Fodder crops are planted to break cropping cycles. Common fodder crops are lucerne, Rhodes Grass, millet, Brachiara, Napier Grass, and sorghum.
Brachiaria grass – hailed as a climate smart wonder grass – makes a good cover crop and a highly nutritious “cut and carry” fodder crop. It is also indigenous to Kenya
Intercropping cover crops are grown inside the main crop planted at the same time or a short while after. A downside is that cover crops can compete with the main crop for light, moisture, and nutrients and can reduce the yield of the main crop. Intercropping is often practiced in regions with bimodal rainfall that have two maize crops a year.
With relay cropping, the cover crop is planted inside the main crop but much later. The relay crop is left in the field when the main crop is harvested and is only incorporated into the soil during land preparation in the next planting season. This is mainly practiced in unimodal rainfall areas.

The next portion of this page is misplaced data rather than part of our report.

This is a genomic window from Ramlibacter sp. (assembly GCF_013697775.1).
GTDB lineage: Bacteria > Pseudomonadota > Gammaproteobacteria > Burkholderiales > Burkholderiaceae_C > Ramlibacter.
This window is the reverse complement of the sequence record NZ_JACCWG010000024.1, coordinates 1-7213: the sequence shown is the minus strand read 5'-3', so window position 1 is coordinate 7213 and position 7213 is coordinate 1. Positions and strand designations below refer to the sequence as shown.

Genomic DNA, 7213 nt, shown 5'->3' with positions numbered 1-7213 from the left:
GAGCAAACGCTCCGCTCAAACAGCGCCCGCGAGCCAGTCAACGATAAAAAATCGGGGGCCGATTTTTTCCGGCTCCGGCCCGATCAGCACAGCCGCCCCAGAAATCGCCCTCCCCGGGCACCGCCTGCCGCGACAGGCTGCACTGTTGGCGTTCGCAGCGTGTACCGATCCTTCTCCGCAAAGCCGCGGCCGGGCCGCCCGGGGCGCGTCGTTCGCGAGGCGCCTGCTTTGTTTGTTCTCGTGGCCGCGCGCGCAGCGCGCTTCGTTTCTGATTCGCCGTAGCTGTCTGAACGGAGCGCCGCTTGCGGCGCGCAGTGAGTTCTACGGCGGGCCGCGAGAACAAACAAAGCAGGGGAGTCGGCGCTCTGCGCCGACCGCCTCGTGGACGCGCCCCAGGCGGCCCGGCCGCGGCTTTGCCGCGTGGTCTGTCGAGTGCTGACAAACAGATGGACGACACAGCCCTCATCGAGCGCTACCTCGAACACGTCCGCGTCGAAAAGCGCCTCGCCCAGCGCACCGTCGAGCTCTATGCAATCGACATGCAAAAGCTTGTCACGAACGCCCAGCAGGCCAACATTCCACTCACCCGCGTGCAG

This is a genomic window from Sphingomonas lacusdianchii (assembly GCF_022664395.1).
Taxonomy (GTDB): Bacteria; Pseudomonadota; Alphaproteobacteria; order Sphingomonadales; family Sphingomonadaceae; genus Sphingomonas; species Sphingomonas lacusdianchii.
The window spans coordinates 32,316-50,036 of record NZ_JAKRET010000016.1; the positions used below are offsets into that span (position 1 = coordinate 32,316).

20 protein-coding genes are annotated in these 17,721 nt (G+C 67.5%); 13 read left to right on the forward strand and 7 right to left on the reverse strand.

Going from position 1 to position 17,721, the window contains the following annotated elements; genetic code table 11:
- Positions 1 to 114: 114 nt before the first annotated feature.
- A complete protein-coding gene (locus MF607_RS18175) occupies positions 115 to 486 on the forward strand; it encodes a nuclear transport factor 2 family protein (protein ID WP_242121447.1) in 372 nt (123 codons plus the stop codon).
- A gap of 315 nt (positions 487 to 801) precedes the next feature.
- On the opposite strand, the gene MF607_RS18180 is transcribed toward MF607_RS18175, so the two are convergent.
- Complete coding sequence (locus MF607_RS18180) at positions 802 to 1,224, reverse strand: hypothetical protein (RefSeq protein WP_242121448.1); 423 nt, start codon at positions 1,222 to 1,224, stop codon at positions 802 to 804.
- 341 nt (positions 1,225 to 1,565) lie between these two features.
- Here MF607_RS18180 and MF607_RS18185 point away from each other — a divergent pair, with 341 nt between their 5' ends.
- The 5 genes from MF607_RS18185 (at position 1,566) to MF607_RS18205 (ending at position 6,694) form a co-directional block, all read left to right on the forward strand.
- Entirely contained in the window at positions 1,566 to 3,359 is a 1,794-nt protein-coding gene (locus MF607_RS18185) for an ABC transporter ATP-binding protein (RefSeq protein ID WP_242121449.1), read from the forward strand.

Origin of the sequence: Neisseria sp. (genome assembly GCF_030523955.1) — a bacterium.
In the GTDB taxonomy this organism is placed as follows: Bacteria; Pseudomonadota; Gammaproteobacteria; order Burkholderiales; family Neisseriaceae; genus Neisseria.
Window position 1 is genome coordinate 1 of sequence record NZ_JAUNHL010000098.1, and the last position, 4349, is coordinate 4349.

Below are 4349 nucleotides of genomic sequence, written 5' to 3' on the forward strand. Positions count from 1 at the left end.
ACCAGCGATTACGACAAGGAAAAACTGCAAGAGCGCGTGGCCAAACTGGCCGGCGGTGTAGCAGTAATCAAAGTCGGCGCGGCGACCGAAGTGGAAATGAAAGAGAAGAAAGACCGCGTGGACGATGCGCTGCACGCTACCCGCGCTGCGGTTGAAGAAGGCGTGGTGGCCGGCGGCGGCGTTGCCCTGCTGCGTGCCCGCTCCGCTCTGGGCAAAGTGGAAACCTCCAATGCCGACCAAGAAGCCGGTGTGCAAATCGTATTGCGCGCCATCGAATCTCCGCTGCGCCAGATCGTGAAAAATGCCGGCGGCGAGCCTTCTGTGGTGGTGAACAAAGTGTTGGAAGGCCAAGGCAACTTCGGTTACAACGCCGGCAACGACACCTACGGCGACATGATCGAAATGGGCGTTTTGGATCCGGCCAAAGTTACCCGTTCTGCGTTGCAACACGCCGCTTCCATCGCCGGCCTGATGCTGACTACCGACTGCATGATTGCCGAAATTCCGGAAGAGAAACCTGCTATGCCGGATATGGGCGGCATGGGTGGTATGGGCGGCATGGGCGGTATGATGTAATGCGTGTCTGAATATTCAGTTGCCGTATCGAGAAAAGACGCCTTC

Rotational cover crops are grown in rotation with the main crop. This is often practiced in bimodal rainfall areas where the second rainy season is unreliable or too short for the commercial crop. Quote from David Jones, the Agventure Agronomist, “like it or not we have two growing seasons, one grows a crop and the other one grows good weeds.”
Long-term cover cropping involves growing perennial fodder or agroforestry crops for several years before rotating to a new piece of land. The crop can be used in a cut and carry system and the manure produced is returned to the soil. Long-term fodder crops can be very beneficial to the soil structure.
There are so many benefits to be gained from properly planned cover cropping! But cover cropping can have its drawbacks and limitations. A badly planned cover crop can have disastrous effects. In the next issue, we will explore the Do’s and Don’ts of cover cropping, and investigate different local cover crops and their uses, including their Nitrogen and Carbon Contribution.
If you have any questions, please feel to contact us on [email protected].
Technical Advisory Services
Ruth Vaughan is the Technical Advisory Services Manager at Crop Nutrition Laboratory Services Ltd. (CROPNUTS). Ruth is also a contributing author to Kenya’s leading horticulture magazines. Ruth is a great believer in soil health, organic matter, biochar and carbon sequestration as a way to alleviate climate change and increase food security. She loves visiting farmers and seeing all the different farming methods. Follow her on Twitter